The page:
How this 21-year-old is honouring the legacy of his uncle, Javed Abidi, in the disability space
Javed Abidi was one of the pioneers in creating a cross-disability movement in India, encouraging people with different disabilities to work on common and collective solutions. He passed away in 2018, but the light that he shone and the memory of his passionate activism is fondly cherished by individuals not only in the disability space but across India.
His nephew, 21-year-old Shameer Rishad, is honouring his legacy by taking his work forward through the launch of ‘The Javed Abidi Foundation’ (JAF).
Young Shameer and his uncle Javed Abidi.
Launched in March 2019, JAF aims to effectively implement the Rights of Persons With Disabilities (RPWD) Act of 2016, which was one of Abidi’s unfinished agendas. Further, the foundation strives to bring youth together, foster friendships, and create a community where individuals and youth with disabilities know their rights. It trains them to be young leaders in the disability space, and effectively enable change.
Born in Aligarh, Uttar Pradesh, Abidi studied in the US and moved to India at the age of 24 to pursue a career in journalism. A wheelchair user since the age of 15, due to spina bifida, a birth defect, he soon got involved in disability awareness.
Abidi believed strongly in giving people with disabilities a sense of belonging in society. He wanted people to believe that the impossible could be made possible; all one needed to do was take the first step.
He was one of the founding members of the ‘Disabled Rights Group’, that was set up in 1994, and was the Executive Director of ‘The National Centre for Promotion of Employment for Disabled People’ (NCPEDP), a trust jointly set up by the Rajiv Gandhi Foundation and Action Aid in 1996.
He was also the first person to set up wheelchair ramps for individuals with disabilities at historical sites and prominent public spaces in New Delhi.
Shameer with Javed Abidi on World Disability Day 2017.
Apart from this, one of the most prominent and path-breaking things Javed Abidi has done is actively participate in the drafting of the ‘Rights To Persons With Disabilities Act’ (RPWD) in 2016. There are several achievements credited to his name because he believed in giving people with disabilities what they longed for most: a voice.
Speaking about Javed Abidi, Shameer says:
“He was a multifaceted man, who I believe, knew that he had been sent into this world to make the lives of others easier. It is because of him today that many people with disabilities have a sense of pride and ownership over their own lives; they can work on changing their destinies by fighting for what is rightfully theirs… I guess he had seen life way too close at a very young age, making him invulnerable to anything anybody threw at him. He would come up with plans to circumvent the slightest inconvenience but was equally fine riding his wheelchair over the bumps and cracks of life when he had to. At his core, he was a changemaker, a leader.”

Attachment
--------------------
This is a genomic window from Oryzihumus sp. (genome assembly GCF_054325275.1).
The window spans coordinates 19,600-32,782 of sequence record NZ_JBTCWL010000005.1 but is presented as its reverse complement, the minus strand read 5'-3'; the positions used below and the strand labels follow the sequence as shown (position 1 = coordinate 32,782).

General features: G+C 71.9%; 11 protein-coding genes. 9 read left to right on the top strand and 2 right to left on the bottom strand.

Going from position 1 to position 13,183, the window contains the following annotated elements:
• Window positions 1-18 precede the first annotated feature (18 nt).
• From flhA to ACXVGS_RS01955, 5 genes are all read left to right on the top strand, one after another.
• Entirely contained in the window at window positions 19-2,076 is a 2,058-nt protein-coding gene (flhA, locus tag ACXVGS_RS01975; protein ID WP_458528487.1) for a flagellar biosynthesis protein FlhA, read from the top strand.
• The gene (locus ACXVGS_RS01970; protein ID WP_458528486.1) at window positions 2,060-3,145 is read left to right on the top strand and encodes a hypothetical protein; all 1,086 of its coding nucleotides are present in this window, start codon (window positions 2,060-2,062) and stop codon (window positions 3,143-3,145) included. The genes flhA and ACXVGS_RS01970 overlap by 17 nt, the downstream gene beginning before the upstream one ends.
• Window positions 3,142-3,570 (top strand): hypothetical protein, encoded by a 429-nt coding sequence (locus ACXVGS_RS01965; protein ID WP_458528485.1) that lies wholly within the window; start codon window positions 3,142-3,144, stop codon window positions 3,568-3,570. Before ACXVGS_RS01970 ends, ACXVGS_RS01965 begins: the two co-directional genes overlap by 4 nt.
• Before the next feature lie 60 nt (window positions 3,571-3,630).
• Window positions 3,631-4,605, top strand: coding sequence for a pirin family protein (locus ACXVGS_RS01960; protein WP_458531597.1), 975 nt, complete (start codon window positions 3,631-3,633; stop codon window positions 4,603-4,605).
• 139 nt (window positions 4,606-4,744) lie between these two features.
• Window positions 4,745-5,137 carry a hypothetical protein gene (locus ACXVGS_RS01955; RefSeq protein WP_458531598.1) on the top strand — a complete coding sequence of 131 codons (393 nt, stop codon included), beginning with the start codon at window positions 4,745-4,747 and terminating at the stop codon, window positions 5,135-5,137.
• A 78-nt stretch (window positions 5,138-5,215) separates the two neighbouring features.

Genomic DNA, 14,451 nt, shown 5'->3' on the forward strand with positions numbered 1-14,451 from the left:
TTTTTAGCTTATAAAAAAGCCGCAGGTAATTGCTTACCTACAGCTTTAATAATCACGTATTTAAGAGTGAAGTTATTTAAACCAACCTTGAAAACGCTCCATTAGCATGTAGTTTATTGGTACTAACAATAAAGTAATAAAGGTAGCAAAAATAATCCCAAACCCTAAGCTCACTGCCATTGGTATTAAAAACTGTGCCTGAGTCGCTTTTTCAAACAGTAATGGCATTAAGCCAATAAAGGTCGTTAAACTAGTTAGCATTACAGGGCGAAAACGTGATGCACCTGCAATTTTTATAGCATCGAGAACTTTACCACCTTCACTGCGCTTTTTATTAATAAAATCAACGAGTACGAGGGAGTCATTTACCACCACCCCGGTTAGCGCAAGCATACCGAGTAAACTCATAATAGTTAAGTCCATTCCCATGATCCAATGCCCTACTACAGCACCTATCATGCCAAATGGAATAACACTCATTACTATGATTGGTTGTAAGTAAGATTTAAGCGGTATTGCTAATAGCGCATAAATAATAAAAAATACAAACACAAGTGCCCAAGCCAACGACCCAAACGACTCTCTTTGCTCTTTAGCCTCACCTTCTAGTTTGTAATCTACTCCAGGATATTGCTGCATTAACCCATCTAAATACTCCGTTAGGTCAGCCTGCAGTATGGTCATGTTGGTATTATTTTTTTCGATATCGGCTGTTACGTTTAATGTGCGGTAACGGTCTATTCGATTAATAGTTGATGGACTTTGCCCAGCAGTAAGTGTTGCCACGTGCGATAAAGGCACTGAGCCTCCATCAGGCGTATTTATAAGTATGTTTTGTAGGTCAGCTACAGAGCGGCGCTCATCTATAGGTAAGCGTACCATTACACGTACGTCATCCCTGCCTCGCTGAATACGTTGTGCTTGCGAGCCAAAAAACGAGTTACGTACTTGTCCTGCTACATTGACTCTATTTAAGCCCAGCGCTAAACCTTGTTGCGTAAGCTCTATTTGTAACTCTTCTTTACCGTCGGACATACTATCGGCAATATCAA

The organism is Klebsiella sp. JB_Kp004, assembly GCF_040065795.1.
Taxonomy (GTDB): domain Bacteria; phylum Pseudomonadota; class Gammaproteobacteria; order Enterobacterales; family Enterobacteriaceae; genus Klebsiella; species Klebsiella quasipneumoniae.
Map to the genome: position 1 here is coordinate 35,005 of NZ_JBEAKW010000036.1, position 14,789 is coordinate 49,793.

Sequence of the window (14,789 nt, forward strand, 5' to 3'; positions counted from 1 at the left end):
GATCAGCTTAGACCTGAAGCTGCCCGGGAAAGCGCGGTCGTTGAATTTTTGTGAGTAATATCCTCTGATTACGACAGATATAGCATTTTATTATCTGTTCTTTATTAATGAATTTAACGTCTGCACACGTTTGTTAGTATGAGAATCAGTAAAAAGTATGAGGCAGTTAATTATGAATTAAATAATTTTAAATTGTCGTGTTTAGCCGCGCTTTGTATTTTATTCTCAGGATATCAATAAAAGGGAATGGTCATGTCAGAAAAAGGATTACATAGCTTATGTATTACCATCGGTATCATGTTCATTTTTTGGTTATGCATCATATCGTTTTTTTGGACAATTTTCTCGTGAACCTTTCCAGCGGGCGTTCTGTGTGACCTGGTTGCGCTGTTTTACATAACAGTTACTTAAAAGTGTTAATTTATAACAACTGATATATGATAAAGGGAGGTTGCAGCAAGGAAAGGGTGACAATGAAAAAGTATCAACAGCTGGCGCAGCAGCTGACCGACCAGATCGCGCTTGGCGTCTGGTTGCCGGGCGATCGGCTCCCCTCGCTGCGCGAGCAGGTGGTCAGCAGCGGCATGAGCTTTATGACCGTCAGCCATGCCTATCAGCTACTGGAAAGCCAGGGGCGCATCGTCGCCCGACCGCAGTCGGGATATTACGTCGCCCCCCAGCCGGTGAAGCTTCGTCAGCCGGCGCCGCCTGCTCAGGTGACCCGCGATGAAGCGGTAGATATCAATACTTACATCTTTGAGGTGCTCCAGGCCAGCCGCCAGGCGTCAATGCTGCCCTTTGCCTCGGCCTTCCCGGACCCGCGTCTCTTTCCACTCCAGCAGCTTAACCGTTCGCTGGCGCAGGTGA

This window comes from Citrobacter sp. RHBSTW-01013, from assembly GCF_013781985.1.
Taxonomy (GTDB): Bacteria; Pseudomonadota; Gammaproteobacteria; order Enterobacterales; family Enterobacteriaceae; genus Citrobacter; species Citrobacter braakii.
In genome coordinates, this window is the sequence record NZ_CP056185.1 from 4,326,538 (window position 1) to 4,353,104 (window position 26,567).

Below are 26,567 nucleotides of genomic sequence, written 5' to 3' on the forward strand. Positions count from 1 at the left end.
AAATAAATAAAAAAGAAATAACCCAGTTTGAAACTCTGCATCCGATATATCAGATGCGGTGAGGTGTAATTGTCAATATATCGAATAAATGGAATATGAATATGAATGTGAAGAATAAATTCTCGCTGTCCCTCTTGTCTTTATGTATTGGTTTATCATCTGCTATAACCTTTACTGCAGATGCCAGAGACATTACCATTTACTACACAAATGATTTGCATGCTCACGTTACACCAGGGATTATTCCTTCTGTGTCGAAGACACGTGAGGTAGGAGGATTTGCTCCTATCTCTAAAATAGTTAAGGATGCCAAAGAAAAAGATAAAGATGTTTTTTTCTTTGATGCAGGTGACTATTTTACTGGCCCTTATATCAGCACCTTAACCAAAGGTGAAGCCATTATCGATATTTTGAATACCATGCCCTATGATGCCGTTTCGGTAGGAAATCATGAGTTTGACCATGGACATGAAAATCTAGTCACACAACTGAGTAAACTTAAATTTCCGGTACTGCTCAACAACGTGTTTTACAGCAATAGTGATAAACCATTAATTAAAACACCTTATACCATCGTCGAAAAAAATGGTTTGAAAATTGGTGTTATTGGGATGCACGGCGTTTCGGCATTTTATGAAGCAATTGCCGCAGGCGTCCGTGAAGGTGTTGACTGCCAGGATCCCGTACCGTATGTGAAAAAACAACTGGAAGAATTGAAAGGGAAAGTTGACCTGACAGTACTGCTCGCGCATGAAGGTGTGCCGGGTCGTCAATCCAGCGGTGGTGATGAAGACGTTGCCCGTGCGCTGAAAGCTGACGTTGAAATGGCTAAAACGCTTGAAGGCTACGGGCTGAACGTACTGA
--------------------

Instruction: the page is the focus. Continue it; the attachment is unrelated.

Launching the Javed Abidi Foundation
After Abidi’s death, Shameer wanted to honour his ‘mamoo’s’ legacy, and the launch of the foundation was purely out of love. It was an ode to the special bond they shared over the years; it was more of a personal goal than a professional one.
“It is my love for him that’s driving me to do this, and also the immense need for such work that is present in the construct of society that we are a part of,” Shameer notes.
He recalls always looking up to his mamoo, as he would call him as a young boy. Shameer never anticipated starting a foundation in his name one day, let alone getting into the disability sector.
“When I was in school, I would always tell my mom that I’d earn money and ‘fund’ my uncle's initiatives. They would just laugh, give each other a look, and tell me we’ll see,” Shameer recalls.
In 2017, Shameer and his mother moved to Delhi to be with his uncle, despite Shameer securing admission in St Josephs for Economics, Math, and Statistics.
“Looking back, I feel, shifting in with mamoo was one of the best decisions I ever made. We spent a lot of time together and talked about everything, from work to college life, shows, movies, and politics. At one point, I even used to drive him to the office. When he passed away, I didn’t know what to do but, I knew that I had to do something.”
Shameer recalls that while he was still grieving, a stranger tried to register a trust in his uncle’s name, and was looking to secure funding. As Shameer wanted to preserve his mamoo’s legacy, his mother suggested that he should start working on building a foundation after college. However, he believed that this was the right moment to start.
Earlier, Shameer wanted to work on the foundation as an internship or project. But, he realised that a lot of work needed his full attention, he decided to work towards building the foundation full time.
“I have been asked why I called it the Javed Abidi Foundation. I thought about it hard. I had to preserve my uncle’s name and legacy. It became clear to me that the world is filled with opportunists who would go far beyond my imagination to take undue advantage of mamoo’s legacy. I then registered the Javed Abidi Foundation.”
Shameer and a volunteer at the NAD workshop.
Shameer feels that just because he is Javed Abidi’s nephew, it doesn't mean that he can use his name as a stepping stone. He says that a lot of work has to be put in the foundation to understand ground realities and see that the work is up to the standard set by his uncle.
Speaking about his uncle’s work ethic and how it inspired him, Shameer says,